"It obviously was premeditated," said Binghamton Police Chief Joseph Zikuski, noting the gunman blocked the rear exit with his car. "He made sure nobody could escape."
"We have very good reason to believe the shooter is among the dead," Zikuski said, reported the New York Times. Two handguns were recovered at the scene.
No motive has been identified.
The gunman, who is described in media reports as being of Vietnamese descent, entered a foyer at the American Civic Association and shot two receptionists, Zikuski said. One receptionist was killed, but another pretended to be dead, then crawled a desk and called 911. Police responded within two minutes.
The gunman entered a room near the reception area and continued firing, the chief said. He fired on a class on U.S. citizenship, Hinchey said.
"People were there in the process of being tested for their citizenship," Hinchey said in a telephone interview. "It was in the middle of a test. He just went in and opened fire."
Twenty-six people hid in a boiler room and 37 people were safely removed from the building, Zikuski said. Four people are in critical condition.
Emergency dispatchers were in contact with some people inside by phone, WBNG-TV reported. The Binghamton SWAT team responded.
Most of the people brought out of the building couldn't speak English, the chief said.
Zhanar Tokhtabayeva, 30, who is from Kazakhstan, said she was in an English class when she heard a shot and her teacher screamed for everyone to go to the storage room.
"I heard the shots, every shot. I heard no screams, just silence, shooting," she told the AP. "I heard shooting, very long time ... and I was thinking, when will this stop? I was thinking that my life was finished."
The gunman's connection to the center isn't clear, Hinchey said.
"One of the first questions is going to be, what motivated this?" he said. "What caused this to happen? What was the kind of person who did it?"
According to the Binghampton Press and Sun Bulletin, Broome Community College Assistant Professor Tuong Hung Nguyen, who is fluent in Vietnamese, was asked to work with police to communicate with the shooter.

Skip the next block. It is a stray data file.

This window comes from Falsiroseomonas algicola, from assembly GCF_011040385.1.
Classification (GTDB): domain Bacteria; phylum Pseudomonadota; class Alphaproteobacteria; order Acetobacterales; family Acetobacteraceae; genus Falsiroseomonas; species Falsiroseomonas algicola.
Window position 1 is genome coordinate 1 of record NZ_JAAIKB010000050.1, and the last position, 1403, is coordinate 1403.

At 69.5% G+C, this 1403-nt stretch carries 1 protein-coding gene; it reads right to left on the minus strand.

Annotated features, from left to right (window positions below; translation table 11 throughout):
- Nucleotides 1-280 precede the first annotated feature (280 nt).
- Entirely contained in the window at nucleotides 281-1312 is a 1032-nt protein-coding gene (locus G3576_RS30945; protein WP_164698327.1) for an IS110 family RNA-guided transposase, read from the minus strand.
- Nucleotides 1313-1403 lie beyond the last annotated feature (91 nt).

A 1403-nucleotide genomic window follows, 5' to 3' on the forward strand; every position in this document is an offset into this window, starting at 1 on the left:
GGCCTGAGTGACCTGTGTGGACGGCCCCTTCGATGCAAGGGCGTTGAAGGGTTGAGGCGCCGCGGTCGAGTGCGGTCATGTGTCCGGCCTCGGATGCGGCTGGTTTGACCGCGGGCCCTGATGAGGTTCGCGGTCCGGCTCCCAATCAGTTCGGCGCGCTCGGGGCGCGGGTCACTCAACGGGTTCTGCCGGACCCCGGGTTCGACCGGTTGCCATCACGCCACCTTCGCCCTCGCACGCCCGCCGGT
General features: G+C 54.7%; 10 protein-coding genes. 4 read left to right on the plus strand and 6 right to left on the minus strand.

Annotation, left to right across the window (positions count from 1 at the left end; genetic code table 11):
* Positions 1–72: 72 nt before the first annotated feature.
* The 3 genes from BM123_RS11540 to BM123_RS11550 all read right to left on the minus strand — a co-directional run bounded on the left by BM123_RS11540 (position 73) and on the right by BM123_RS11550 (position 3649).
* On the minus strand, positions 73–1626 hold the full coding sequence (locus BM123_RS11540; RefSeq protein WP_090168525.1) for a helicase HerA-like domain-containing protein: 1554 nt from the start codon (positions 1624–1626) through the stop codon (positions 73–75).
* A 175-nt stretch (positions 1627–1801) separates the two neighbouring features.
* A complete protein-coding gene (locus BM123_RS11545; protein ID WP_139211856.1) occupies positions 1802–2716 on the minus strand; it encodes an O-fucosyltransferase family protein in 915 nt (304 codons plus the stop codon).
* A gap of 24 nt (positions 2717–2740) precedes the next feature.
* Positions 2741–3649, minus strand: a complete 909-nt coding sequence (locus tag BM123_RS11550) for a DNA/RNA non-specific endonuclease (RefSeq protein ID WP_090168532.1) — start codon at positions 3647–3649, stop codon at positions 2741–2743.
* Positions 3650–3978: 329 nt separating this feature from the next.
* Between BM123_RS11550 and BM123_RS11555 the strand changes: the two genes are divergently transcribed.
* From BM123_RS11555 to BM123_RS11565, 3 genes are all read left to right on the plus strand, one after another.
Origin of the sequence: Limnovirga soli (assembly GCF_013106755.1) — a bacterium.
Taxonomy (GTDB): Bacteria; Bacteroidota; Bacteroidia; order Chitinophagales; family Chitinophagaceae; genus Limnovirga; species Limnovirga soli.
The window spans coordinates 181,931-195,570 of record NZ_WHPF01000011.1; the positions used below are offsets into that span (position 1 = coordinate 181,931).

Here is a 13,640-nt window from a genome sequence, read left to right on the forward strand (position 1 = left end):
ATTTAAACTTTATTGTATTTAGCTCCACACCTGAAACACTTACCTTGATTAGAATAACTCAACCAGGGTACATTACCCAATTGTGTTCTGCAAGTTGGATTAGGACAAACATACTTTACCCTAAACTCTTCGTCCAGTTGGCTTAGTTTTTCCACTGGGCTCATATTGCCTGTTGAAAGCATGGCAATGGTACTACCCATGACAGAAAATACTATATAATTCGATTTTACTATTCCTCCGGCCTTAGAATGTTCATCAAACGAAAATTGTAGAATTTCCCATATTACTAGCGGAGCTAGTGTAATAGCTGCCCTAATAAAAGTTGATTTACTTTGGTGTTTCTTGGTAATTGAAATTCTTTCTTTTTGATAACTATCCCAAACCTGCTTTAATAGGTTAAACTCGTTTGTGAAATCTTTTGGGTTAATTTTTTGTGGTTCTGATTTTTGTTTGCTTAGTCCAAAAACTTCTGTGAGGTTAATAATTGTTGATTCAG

The American Civic Association helps local immigrants with naturalization applications, according to U.S. Citizenship and Immigration Services. The association describes itself as helping immigrants and refugees with counseling, resettlement, citizenship, family reunification and translators.
It also intervenes with emergencies, including fighting, hunger and homelessness, according to information from the association's Web site.
The association's president, Angela Leach, "is very upset right now," said Mike Chanecka, a friend who answered a call at her home as Leach wept in the background, according to the AP.
"She doesn't know anything; she's as shocked as anyone," Chanecka said. "For some reason, she had the day off today. And she's very worried about her secretary."
Five people with gunshot wounds were being treated at Wilson Medical Center in Johnson City, a hospital spokeswoman said.
The shooting occurred in a mixed neighborhood of homes and small businesses in the center of the city.
Maryam Weisser, a vice president of the civic association, told the New York Times that she was not sure how many people were killed, though she knew that the group's secretary and a caseworker were in the building at the time and that English as a second language classes were being held when the shooting started.
"This is the friendliest, nicest place to be," Weisser said. " This is a community where we help with any immigrant issue, with citizenship and translation."
A prayer vigil has been scheduled for Friday evening in Binghamton, a city of about 47,000 located 140 miles northwest of New York City.